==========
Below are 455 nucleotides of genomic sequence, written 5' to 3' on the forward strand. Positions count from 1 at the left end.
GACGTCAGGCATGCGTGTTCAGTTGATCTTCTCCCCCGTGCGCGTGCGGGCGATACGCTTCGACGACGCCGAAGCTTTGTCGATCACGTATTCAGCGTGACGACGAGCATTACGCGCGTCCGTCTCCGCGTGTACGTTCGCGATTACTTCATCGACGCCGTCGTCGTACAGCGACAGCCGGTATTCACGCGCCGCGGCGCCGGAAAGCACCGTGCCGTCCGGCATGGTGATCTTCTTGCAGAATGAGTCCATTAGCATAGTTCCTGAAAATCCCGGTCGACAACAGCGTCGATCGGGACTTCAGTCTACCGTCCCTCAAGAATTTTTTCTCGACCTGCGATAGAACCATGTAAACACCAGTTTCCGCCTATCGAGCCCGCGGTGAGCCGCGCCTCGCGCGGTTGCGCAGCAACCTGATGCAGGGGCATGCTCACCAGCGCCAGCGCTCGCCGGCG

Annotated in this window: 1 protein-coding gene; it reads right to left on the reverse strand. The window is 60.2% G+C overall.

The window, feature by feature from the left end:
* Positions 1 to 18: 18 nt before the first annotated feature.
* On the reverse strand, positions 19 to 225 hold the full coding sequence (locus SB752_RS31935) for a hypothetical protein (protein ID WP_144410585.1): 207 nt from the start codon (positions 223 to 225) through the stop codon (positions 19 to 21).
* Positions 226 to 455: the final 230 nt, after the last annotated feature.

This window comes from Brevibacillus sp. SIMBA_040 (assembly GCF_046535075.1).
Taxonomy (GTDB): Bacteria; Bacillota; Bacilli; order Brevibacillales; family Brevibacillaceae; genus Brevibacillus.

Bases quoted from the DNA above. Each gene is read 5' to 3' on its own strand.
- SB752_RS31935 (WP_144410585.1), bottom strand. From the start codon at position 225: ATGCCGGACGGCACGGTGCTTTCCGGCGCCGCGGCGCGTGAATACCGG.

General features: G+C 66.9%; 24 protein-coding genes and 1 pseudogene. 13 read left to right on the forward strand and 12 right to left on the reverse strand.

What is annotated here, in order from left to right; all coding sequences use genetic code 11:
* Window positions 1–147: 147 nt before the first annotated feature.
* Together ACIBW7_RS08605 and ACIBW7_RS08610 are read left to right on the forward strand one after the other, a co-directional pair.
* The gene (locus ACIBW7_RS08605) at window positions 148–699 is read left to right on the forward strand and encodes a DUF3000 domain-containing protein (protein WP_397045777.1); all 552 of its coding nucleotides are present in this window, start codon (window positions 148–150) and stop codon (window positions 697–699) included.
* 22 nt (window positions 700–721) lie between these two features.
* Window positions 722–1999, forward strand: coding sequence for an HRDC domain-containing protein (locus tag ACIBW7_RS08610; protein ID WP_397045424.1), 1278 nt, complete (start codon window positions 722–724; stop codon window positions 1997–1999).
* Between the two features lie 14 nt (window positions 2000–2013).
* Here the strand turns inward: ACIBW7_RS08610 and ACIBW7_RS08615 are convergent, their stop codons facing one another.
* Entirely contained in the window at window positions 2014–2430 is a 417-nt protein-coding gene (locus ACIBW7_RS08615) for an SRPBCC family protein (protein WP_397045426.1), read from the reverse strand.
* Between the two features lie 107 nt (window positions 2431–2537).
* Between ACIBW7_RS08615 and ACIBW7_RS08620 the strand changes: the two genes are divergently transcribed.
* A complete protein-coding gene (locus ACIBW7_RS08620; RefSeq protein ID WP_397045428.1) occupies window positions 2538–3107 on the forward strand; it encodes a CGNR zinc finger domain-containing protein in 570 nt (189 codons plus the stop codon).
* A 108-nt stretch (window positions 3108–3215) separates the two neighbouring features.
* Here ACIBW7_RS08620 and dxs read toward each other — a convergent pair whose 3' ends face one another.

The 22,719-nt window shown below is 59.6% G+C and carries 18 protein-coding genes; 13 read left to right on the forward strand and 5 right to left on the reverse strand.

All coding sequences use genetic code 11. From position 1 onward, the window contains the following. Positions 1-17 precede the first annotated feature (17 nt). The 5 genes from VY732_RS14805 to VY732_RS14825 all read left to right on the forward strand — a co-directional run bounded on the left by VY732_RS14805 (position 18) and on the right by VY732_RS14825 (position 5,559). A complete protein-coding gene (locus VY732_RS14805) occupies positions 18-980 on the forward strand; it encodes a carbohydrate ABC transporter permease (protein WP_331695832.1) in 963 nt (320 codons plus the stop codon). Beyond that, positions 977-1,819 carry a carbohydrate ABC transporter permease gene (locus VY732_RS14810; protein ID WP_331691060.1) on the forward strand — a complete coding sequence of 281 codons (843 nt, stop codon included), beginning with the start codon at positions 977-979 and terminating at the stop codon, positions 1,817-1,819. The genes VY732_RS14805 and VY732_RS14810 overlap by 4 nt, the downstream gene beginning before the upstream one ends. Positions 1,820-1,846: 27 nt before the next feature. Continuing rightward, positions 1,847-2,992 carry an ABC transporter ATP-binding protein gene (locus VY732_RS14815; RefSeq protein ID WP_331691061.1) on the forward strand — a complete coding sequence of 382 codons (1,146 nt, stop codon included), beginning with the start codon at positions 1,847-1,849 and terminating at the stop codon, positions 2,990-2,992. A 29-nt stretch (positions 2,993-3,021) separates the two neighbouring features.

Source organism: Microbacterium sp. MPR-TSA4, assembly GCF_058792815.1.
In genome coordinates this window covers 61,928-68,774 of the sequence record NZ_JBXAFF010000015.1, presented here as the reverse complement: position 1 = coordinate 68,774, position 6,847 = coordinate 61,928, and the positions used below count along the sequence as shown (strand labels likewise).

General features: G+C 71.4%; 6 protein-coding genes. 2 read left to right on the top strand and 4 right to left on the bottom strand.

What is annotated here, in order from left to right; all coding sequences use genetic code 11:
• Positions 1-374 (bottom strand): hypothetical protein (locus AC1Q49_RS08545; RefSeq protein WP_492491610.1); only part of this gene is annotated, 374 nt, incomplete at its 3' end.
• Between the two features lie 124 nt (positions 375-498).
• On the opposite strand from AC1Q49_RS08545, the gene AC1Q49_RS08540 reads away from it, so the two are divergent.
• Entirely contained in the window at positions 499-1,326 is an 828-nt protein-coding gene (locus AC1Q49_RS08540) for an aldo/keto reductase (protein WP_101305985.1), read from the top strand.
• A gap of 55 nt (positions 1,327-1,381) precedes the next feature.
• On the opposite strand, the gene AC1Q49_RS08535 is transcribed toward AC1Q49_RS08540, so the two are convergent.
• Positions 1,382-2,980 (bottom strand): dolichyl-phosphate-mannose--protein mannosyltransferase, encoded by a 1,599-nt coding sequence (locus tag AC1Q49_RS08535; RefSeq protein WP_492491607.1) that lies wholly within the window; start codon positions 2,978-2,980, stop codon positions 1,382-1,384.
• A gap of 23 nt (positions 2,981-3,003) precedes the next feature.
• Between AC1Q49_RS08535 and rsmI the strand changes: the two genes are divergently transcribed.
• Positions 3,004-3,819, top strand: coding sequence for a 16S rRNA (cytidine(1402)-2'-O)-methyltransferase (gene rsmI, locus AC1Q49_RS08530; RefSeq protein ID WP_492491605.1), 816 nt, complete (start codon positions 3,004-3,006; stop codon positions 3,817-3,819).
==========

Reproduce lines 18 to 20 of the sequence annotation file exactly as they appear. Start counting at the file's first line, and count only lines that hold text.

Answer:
* Window positions 722–1999, forward strand: coding sequence for an HRDC domain-containing protein (locus tag ACIBW7_RS08610; protein ID WP_397045424.1), 1278 nt, complete (start codon window positions 722–724; stop codon window positions 1997–1999).
* Between the two features lie 14 nt (window positions 2000–2013).
* Here the strand turns inward: ACIBW7_RS08610 and ACIBW7_RS08615 are convergent, their stop codons facing one another.